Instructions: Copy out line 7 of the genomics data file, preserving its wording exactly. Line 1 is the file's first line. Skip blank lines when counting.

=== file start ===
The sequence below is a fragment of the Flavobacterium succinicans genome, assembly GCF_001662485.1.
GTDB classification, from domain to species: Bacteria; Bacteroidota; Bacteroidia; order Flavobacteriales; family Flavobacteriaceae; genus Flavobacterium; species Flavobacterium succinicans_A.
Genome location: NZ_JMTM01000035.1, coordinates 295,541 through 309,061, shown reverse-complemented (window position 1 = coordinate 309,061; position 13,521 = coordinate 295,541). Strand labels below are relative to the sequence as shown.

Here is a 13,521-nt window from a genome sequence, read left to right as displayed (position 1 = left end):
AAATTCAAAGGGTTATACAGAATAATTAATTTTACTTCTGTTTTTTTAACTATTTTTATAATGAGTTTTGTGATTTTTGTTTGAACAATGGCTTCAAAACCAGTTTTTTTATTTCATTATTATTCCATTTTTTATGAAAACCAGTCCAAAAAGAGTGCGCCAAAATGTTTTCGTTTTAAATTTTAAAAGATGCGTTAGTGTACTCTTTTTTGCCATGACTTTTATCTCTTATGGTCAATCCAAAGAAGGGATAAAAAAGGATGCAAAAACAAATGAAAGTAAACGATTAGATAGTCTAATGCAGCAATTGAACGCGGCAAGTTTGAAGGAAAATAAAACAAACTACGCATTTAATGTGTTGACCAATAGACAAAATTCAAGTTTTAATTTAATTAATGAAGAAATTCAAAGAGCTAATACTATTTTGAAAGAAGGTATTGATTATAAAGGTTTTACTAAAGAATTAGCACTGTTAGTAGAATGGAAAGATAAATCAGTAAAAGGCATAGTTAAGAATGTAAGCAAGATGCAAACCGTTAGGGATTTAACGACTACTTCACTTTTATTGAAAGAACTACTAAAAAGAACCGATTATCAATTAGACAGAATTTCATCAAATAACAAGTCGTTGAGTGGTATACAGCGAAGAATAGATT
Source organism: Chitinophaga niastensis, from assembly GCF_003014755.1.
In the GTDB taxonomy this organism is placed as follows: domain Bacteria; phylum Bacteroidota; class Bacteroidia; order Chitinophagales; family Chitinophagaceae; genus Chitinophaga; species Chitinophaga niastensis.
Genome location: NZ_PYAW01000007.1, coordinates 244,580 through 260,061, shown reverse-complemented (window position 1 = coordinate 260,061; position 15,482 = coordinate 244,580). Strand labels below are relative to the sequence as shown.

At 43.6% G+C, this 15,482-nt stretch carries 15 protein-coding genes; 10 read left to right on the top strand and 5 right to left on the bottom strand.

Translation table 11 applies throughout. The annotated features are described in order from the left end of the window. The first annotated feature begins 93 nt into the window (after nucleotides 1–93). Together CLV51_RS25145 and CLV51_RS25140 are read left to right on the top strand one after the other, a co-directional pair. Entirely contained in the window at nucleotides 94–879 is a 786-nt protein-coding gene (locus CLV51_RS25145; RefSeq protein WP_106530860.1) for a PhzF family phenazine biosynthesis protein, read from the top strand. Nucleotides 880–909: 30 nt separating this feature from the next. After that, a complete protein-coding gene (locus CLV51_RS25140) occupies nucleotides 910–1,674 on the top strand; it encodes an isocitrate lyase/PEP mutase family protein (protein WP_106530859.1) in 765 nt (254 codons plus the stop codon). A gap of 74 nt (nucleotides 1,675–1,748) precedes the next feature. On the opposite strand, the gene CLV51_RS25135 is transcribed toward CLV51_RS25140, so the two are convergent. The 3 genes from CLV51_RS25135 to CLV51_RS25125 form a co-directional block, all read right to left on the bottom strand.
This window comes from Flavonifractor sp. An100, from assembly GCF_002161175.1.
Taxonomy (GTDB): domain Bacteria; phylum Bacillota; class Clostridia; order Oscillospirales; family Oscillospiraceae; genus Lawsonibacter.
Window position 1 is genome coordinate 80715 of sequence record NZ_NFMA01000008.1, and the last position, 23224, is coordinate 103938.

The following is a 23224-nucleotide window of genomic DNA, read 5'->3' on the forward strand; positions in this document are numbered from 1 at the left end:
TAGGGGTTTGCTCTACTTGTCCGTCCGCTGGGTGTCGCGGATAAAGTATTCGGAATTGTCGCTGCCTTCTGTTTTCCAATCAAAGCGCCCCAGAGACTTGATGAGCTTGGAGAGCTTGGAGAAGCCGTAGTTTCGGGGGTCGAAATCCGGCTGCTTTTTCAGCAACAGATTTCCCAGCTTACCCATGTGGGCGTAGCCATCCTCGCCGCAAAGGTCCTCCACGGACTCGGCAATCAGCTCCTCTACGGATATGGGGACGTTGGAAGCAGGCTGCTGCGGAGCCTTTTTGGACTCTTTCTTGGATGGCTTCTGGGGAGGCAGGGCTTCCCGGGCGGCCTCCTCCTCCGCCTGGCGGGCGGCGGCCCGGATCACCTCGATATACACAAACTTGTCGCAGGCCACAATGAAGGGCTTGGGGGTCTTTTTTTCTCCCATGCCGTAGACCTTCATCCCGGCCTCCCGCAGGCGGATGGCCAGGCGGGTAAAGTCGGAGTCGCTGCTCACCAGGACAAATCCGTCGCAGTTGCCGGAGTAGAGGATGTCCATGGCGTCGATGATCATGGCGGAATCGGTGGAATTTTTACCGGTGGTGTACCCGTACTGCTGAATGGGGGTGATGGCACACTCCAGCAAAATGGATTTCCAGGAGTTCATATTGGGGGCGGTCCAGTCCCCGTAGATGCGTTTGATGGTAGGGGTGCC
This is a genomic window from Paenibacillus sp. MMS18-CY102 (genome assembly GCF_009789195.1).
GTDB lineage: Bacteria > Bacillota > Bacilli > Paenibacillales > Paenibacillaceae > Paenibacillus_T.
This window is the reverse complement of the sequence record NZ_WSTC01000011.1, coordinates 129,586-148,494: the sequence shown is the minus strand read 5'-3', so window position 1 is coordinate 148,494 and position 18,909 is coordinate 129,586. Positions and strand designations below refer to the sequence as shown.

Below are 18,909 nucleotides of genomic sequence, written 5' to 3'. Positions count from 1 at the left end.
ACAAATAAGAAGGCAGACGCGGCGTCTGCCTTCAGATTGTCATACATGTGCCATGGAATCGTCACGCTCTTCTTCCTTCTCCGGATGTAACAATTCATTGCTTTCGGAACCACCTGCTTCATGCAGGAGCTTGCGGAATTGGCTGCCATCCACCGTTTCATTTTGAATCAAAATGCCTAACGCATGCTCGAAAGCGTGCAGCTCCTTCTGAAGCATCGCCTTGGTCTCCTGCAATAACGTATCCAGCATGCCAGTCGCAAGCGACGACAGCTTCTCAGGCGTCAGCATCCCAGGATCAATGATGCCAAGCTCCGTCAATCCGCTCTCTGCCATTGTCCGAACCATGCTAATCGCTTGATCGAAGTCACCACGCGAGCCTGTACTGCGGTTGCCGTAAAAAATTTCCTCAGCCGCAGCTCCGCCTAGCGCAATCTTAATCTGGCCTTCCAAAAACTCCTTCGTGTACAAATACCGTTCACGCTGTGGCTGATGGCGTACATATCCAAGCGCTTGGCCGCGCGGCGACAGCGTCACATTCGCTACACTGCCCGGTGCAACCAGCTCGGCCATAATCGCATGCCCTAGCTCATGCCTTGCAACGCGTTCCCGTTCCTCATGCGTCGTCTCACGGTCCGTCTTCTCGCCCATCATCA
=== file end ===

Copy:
In the GTDB taxonomy this organism is placed as follows: domain Bacteria; phylum Bacteroidota; class Bacteroidia; order Chitinophagales; family Chitinophagaceae; genus Chitinophaga; species Chitinophaga niastensis.